TitleFeature extraction and matching in content-based retrieval of functional magnetic resonance images
NameBai, Bing, Kantor, Paul (chair), Littman, Michael (internal member), Pavlovic, Vladimir (internal member), Shokoufandeh, Ali (outside member), Rutgers University, Graduate School - New Brunswick,
Magnetic resonance imaging
DescriptionFunctional Magnetic Resonance Imaging (fMRI) has become a widely used technique in neuroscience research. Brain regions corresponding to certain cognitive functionalities can be located by studying the intensity change in a series of 3D brain scans.
Although fMRI has been widely studied, little attention has been paid to content-based (``content'' means the explicit or implicit cognitive process) retrieval of images despite the existence of databases equipped with textual description (fMRIDC). Content-based retrieval is potentially useful in discovering brain activation patterns, and in diagnoses by comparing observed patterns with those of known diseases, leading to clinical applications.
We conducted a comprehensive investigation of feature extraction and similarity measures used in several research communities (including information retrieval (IR), signal processing, and computer vision(CV)), to set up a content-based
retrieval framework for a large, heterogeneous database. We developed methods for both hypothesis-based (stimulus known) and hypothesis-free (stimulus unknown) schemes. For the former, we adapted and extended an adaptive Finite Impulse Response (FIR) Model to get a more robust estimation of the activation level of brain regions. We then relaxed the assumption that the brain responds as a linear time-invariant (LTI) system, by using a 4-parameter ordinary differential equation to model brain responses. We then evaluated a number of similarity measures used in IR and CV, such as Latent Semantic Indexing (LSI), TFIDF, and Mahalanobis distance, etc. For the latter, we used a heuristic to select independent components with low mean temporal frequency, and applied a maximum weight bipartite matching technique to integrate component-level similarity and give a more robust retrieval performance.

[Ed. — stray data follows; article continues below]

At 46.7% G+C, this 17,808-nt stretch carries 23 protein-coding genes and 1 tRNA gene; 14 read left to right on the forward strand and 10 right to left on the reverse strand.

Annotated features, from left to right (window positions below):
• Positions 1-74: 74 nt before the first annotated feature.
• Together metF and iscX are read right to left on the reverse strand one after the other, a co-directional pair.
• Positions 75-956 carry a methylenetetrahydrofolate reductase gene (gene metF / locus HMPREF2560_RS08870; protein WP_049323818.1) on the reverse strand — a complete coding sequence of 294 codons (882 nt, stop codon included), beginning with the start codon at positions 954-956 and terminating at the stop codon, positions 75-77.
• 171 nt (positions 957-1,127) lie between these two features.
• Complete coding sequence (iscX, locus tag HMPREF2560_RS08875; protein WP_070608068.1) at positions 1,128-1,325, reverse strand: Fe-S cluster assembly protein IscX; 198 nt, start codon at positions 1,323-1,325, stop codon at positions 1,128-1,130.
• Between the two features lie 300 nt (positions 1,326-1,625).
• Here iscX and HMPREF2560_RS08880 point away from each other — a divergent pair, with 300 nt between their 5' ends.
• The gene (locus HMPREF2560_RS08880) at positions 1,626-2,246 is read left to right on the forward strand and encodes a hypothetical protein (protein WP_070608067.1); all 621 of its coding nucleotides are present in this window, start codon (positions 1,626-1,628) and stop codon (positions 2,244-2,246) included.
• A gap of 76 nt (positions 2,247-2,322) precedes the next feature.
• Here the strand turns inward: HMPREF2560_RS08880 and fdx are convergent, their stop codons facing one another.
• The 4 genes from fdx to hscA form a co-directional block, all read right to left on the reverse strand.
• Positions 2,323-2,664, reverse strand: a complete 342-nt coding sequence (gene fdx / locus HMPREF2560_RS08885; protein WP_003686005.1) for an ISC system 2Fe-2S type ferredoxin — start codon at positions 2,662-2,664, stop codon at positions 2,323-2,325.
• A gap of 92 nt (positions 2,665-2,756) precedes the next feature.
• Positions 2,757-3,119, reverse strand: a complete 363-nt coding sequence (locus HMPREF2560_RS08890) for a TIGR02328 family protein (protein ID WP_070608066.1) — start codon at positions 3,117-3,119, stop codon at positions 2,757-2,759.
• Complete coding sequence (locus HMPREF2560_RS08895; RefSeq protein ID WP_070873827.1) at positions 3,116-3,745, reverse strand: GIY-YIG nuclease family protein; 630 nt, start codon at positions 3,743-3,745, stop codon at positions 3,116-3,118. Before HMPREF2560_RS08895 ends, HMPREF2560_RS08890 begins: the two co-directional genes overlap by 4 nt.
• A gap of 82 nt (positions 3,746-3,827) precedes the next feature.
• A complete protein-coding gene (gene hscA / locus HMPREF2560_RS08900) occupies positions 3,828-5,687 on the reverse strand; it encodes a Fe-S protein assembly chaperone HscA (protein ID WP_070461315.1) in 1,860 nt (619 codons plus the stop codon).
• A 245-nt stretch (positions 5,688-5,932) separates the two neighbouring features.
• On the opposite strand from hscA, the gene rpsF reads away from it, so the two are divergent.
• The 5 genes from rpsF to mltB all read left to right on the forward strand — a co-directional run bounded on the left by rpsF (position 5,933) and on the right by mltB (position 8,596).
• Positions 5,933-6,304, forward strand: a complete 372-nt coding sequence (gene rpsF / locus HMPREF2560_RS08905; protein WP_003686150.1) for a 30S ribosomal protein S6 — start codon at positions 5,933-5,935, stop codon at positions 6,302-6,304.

For feature selection, we found that an FIR model with a smoothing factor can improve retrieval performance significantly. For feature matching,
a method similar to ``dilation operators'' used in image processing gives better and more robust retrieval performance than other methods.
NoteIncludes bibliographical references (p. 139-148).
CollectionGraduate School - New Brunswick Electronic Theses and Dissertations
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